What Can You Expect from Group Work?

Group work is a mainstay of most ENC 1101 classes. While some teachers may assign group projects or collaborative papers, the most common--and probably most important--group activity is peer response, also known as workshops. What, exactly, is peer response? It means that you'll be sharing your writing and ideas with fellow class members and the teacher. For this reason, you shouldn't write about subjects that you don't want to share with classmates. Students often hesitate to respond to others' writing because they feel unqualified to "judge" another person's work. But responding does not mean that you are evaluating, but simply explaining what works for you, as a reader. You might find yourself pointing out passages you want to know more about, ideas you don't fully understand, or possibilities for creative change. Realize that writers are not expected to incorporate all of their classmates' suggestions, only to listen with an open mind. Although workshops can sometimes be difficult, your teacher will discuss productive ways to voice your ideas.

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"Prepare to share a lot of your work and a lot of yourself with others."

"I learned to express my ideas with my peers and, on the other hand, accept their views and ideas."

"Much of our class time was spent discussing our writing in small groups of three or four people.”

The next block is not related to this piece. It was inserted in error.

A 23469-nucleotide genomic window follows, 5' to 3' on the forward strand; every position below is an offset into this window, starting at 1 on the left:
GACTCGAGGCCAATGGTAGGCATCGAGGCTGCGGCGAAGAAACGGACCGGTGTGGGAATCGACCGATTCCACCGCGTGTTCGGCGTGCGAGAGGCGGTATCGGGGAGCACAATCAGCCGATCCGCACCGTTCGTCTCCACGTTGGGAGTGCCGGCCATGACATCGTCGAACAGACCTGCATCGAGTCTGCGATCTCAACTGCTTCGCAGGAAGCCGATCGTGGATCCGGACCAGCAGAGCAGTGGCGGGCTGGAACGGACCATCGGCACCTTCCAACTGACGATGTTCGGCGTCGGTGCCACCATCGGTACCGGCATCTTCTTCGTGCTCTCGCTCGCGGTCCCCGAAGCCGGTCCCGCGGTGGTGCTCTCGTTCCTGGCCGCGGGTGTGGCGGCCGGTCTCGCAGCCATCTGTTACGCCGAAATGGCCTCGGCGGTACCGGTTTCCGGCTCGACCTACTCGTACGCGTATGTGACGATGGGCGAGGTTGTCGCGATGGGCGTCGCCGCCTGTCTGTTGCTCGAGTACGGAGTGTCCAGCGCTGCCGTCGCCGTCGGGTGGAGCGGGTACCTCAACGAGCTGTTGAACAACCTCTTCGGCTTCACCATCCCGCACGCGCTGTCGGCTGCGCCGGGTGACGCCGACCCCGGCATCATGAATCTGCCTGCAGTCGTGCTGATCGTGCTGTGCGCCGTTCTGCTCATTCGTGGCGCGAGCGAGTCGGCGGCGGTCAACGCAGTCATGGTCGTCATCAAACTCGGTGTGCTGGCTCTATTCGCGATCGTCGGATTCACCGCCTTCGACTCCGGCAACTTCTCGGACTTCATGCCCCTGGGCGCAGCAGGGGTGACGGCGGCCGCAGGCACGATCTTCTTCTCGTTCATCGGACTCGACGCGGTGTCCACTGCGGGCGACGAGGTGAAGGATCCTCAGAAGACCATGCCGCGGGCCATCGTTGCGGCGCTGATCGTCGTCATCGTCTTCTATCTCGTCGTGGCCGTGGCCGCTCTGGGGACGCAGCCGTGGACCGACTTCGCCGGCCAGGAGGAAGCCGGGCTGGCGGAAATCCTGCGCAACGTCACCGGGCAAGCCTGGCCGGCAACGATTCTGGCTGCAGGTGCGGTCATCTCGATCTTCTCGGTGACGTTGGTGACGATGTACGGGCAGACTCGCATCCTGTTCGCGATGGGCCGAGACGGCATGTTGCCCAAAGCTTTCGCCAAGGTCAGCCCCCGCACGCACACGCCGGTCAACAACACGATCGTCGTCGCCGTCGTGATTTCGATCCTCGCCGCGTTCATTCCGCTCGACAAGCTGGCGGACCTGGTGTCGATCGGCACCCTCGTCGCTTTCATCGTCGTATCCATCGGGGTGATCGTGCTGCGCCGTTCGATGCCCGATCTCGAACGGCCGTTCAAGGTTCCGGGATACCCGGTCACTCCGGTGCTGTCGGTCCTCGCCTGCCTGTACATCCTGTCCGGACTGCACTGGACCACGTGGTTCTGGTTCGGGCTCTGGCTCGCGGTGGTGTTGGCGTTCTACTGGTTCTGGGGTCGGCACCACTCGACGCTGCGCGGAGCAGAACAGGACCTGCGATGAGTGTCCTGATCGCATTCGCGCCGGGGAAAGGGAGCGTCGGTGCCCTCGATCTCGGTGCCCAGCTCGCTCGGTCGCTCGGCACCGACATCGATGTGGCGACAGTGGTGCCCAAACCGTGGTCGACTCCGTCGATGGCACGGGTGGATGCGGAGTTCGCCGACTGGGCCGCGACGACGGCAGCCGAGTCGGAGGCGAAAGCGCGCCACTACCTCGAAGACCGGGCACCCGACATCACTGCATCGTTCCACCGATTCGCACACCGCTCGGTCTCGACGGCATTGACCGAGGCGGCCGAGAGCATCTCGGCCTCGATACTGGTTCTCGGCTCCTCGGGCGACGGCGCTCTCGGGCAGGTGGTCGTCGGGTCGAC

"The group workshops always helped when you were writing an essay. The other students would read your work and give their opinion on it. Whether it was positive or negative, there was always something you could improve in your essay."

What Can You Expect from Class Discussions?

“Don't be shy! ENC 1101 class discussions often play an important role in building a sense of community (getting to know each other), generating paper topics, and exploring what makes writing good."

"I wish I had known more about the world before entering ENC 1101. By this I mean that I wish I had picked up a newspaper more often or listened/watched the news. I could have had much more input in class discussions if I had only taken the time to wonder what's going on 'out there' past the FSU campus."

"I look back and wish I had participated in more class discussions, which would have enabled me to learn more."

"I expected a large class where I wouldn't have to get involved in class discussions. When I got to class the first day, I was a little nervous because I knew that I wasn't going to be able to hide from the teacher. Sure enough, though, I got involved in all my class discussions and actually enjoyed